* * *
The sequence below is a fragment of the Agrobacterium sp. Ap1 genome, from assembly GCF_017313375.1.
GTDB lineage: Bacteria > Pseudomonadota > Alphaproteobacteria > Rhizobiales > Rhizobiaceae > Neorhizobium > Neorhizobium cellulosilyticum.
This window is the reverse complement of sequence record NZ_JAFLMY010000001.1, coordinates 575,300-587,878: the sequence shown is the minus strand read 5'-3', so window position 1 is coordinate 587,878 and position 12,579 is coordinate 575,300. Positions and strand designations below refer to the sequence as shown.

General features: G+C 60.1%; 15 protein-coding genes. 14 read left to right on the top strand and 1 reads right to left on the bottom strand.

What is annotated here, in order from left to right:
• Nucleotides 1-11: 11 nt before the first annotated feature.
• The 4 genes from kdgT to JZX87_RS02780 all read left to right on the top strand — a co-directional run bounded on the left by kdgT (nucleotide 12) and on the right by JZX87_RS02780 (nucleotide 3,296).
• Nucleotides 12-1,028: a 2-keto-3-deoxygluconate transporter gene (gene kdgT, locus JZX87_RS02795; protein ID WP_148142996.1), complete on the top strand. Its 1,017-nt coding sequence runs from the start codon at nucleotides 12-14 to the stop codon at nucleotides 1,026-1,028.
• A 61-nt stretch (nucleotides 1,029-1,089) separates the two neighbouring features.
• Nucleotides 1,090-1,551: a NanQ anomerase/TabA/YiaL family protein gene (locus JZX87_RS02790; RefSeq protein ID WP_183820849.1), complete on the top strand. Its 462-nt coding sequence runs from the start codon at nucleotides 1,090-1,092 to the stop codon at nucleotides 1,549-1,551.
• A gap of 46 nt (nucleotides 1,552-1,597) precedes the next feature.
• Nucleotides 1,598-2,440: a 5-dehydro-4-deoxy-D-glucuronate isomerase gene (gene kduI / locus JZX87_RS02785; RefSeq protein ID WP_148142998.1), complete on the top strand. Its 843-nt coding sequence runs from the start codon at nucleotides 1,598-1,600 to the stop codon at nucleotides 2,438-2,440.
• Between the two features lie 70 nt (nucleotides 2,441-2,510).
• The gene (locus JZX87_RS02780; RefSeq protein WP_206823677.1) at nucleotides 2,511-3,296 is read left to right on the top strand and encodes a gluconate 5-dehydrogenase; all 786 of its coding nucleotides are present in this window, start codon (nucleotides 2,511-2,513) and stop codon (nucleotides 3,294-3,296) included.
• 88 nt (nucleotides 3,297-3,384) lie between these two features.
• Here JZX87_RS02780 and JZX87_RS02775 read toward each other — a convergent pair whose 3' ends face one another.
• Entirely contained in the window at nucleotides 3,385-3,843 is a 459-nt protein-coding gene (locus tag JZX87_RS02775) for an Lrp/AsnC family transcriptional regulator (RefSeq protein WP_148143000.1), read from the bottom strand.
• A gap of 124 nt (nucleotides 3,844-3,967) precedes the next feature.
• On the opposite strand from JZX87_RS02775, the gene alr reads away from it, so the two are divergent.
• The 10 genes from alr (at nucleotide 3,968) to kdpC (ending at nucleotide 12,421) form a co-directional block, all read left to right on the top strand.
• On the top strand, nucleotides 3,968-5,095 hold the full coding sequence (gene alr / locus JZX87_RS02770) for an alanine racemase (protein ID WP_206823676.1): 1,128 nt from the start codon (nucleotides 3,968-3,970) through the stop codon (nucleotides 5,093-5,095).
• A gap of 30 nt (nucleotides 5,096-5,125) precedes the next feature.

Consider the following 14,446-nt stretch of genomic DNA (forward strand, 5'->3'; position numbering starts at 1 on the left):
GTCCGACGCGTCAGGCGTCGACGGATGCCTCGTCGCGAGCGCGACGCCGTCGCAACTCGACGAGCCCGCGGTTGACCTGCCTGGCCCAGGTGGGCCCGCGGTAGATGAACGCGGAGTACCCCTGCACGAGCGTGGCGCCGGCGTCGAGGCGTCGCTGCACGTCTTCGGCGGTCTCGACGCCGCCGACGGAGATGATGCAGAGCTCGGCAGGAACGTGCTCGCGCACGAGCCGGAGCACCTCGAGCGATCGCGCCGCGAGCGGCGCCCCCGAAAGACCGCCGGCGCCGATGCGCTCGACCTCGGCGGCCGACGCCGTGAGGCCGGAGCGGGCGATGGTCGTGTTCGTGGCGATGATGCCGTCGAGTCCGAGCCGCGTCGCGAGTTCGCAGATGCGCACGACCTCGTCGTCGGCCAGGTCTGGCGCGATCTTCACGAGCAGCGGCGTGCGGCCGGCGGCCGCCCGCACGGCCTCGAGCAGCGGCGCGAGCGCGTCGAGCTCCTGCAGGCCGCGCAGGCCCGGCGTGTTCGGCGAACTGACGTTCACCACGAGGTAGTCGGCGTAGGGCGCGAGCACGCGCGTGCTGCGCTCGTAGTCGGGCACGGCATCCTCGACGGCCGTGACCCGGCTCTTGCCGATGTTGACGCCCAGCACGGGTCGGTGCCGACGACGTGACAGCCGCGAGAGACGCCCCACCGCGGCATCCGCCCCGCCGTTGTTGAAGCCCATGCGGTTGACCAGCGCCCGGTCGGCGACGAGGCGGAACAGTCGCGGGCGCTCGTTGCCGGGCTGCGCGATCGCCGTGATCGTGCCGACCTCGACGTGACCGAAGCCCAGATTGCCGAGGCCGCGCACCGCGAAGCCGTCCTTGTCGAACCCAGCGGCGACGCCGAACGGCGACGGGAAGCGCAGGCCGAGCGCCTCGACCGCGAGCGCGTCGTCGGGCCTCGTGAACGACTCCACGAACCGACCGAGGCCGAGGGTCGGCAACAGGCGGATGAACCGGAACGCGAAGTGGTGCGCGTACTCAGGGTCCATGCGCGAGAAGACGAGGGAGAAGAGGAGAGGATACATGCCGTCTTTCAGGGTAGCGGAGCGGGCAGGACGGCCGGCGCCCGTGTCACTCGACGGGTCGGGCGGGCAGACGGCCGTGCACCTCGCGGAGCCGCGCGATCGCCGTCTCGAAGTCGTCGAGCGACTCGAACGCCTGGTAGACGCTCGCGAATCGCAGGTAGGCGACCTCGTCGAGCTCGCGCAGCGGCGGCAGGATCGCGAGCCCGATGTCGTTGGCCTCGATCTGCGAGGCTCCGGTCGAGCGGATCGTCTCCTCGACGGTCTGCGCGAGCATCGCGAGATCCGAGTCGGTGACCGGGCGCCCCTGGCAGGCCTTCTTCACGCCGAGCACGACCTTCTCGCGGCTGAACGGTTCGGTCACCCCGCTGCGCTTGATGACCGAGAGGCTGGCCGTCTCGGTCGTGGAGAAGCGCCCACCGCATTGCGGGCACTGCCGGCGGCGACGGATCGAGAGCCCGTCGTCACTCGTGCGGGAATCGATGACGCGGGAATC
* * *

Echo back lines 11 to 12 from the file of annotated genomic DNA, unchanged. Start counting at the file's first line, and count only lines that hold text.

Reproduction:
• A gap of 46 nt (nucleotides 1,552-1,597) precedes the next feature.
• Nucleotides 1,598-2,440: a 5-dehydro-4-deoxy-D-glucuronate isomerase gene (gene kduI / locus JZX87_RS02785; RefSeq protein ID WP_148142998.1), complete on the top strand. Its 843-nt coding sequence runs from the start codon at nucleotides 1,598-1,600 to the stop codon at nucleotides 2,438-2,440.